Materials and Methods Top


This was a cross-sectional, multi-center study carried out among PWE from five tertiary health care centers in Nigeria. The study sites were the neurology clinics of Obafemi Awolowo University Teaching Hospital Complex, Ile-Ife, and the Federal Medical Centre, Owo located in South-West Nigeria, the University of Benin Teaching Hospital, Benin in the South-South, University of Nigeria Teaching Hospital, Enugu in the South-East and Ahmadu Bello University Teaching Hospital, Zaria in the North-Central zone. A questionnaire was used to collect information on demographic variables, epilepsy related variables and sleep disturbances among the study participants; the questionnaire had been validated in a previous study. [3] Information on epilepsy related variables was also documented. Patients with cognitive defects, patients with known psychiatric co-morbidity and use of hypnotic drugs were excluded from the study. Informed consent was obtained from the patients and approval obtained from the Research Ethics Committee of the participating centers. Verbal consent was also obtained prior to administering the questionnaire.

Case definitions

Epilepsy was diagnosed and classified according to International League Against Epilepsy criteria. [10] Patients with EDS had an Epworth sleepiness score of ≥10. Clinically suspected obstructive sleep apnea (CSOSA) was defined in accordance with the 2001 International Classification of Sleep Disorder, Revised (ICSD-R): Habitual and loud snoring, witnessed apneas and EDS. [11]

Parasomnia was defined according to ICSD-R as undesirable physical events, experiences that occur during entry into sleep, within sleep or during arousal from sleep. [11] Disorders of rapid eye movement (REM) sleep include nightmares, isolated sleep paralysis and REM sleep behavior disorder. Disorders of non-REM (NREM) sleep includes sleepwalking, sleep terrors and confusional arousal, while disorder of sleep-wake transition include sleep talking and sleep starts. Other parasomnias include enuresis, sleep-related dissociative disorder, sleep-related groaning, sleep-related hallucinations etc. [11]

Restless leg syndrome (RLS) was defined according to ICSD-R as an irresistible urge to move the legs usually accompanied or caused by unpleasant sensation in the legs and this worsens during the period of lying down or sitting. The unpleasant sensation is relieved by movement of the legs. This condition is not better explained by another sleep disorder, medical or neurological disorders, mental disorder, medication use or substance abuse disorder. [11]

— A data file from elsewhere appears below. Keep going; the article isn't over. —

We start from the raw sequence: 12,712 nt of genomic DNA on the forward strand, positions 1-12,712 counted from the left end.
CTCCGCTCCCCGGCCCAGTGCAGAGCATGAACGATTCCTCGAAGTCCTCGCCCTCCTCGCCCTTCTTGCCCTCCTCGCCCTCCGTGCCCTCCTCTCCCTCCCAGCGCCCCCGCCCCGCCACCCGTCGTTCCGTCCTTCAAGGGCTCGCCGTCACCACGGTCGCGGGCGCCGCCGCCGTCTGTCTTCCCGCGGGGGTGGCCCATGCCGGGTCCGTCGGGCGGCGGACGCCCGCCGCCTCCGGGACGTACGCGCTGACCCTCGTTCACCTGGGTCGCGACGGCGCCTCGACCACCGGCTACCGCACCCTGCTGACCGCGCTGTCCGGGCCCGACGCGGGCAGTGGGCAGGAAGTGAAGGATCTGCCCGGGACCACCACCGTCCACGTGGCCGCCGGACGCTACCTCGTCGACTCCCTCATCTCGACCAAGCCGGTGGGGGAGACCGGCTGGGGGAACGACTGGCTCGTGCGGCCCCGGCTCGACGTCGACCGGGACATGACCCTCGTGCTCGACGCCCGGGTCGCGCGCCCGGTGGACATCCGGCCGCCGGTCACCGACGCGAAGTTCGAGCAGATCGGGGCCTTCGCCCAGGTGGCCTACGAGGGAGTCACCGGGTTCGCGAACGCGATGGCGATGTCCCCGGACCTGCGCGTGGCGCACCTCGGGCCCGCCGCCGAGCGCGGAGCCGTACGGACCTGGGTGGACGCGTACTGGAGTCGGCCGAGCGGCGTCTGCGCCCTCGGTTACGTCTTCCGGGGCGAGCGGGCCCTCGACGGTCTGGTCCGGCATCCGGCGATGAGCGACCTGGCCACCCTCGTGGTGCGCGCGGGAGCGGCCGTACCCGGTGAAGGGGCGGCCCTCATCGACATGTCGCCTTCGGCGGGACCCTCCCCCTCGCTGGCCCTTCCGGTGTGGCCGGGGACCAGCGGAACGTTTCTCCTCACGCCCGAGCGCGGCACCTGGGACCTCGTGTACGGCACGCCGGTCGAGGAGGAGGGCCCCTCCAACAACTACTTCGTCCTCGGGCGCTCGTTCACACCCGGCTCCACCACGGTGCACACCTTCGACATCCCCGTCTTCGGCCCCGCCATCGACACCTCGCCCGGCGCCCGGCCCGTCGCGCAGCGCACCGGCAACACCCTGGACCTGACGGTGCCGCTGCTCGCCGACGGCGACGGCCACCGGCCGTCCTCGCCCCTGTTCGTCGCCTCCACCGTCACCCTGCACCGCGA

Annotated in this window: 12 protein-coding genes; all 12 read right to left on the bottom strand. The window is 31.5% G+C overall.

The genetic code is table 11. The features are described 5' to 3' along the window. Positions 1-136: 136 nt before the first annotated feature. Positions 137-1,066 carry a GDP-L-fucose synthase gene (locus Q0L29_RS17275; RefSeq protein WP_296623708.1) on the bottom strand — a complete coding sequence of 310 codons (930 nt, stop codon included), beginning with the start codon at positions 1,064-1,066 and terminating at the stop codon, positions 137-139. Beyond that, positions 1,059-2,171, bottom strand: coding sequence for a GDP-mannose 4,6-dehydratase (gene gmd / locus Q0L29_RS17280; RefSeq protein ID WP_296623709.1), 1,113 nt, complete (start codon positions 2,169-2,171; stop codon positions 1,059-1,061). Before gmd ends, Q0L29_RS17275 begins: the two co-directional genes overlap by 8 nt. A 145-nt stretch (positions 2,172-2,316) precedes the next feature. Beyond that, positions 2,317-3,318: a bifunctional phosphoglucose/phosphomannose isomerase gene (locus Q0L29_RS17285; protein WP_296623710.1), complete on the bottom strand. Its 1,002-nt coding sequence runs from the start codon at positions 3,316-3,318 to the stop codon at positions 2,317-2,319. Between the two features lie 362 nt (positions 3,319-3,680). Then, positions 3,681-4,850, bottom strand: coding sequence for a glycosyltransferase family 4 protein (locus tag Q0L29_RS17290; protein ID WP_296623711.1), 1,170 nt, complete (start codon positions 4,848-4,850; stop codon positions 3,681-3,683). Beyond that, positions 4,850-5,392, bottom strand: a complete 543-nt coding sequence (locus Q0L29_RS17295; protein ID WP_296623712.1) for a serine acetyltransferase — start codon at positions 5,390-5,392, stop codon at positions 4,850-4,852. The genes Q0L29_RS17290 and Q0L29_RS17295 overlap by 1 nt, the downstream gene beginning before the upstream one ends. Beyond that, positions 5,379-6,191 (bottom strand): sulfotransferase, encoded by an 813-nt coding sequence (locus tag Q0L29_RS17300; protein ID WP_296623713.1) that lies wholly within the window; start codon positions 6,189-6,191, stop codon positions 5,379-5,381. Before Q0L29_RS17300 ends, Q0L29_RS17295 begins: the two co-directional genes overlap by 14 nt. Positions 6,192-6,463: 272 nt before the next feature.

Statistical analysis

The data were analyzed using Statistical Package for Social Sciences (SPSS) version 15.0 (SPSS Inc. Chicago IL) Bivariate analysis was performed using Pearson's Chi-square test for categorical variables, and Student's t-test was used to compare the means of continuous variables. Logistic regression analyses were done to determine the predictive factors for the occurrence of EDS and parasomnias in the PWE. The level of significance was 0.05.


   Results Top


Demographic profile

There were 124 subjects comprising 77 males and 47 females PWE. The mean age in years was 33.4 ± 13.1 with a range of 18-70 years. Among the study population, majority were Yorubas (52%), while the other ethnic groups were Hausa's (17%), Ibo's (18%), while other minority groups were (13%). [Table 1] shows the background social and demographic profile of the study participants.
Table 1: Characteristics of the respondents

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Epilepsy related variables

The mean age of seizure onset was 23.7 ± 14.6 years. The mean duration of epilepsy in years was 9.5 ± 9.4. Majority of PWE's had secondarily generalized tonic-clonic seizures (62%) followed by complex partial seizures (34%). One hundred and thirteen patients (91%) were on anti-epileptic drugs (AEDs) and the range of drug dosages were as follows; carbamazepine, 100-1800 mg/day, phenytoin, 100-300 mg/day and phenobarbitone, 30-60 mg/day. [Table 2] shows other epilepsy-related variables.
Table 2: Epilepsy related variables in PWE

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Prevalence of sleep disorders in persons with epilepsy

One hundred and two (82%) PWE comprising 63 males (62%) and 39 females (38%) had one or more sleep disorders. The average total sleep time was 7.8 h/day. Twenty-nine PWE reported a sleep time of below 6 h/day, while a total sleep time of >10 h/day was reported by nine PWE. The prevalence of various sleep disorders in the study participants is shown in [Table 3]. The commonest sleep disorders was parasomnias (46%), followed by OSA (23%), insomnia (19%), EDS (17%) and RLS (9%).
Table 3: Prevalence of steep disorders in PWE (n=124)

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There was no relationship between the sociodemographic or epilepsy-related variables and the presence of EDS or parasomnias. [Table 4] highlights the logistic regression analysis result of the relationship between these variables and presence of EDS.
Table 4: Factors predictive of EDS (ESS >/10) in PWE

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   Discussion Top


Patients with epilepsy are at a higher risk for sleep disorders, due to nocturnal seizures altering sleep organization and architecture. Some types of seizures are facilitated by specific sleep stages. In general, seizures are likely to occur during NREM sleep. [12],[13],[14] The effect of sleep on the occurrence of epilepsy was described earlier by some workers. [15],[16] The sleep disorders identified were CSOSA, RLS, parasomnias, EDS and insomnia.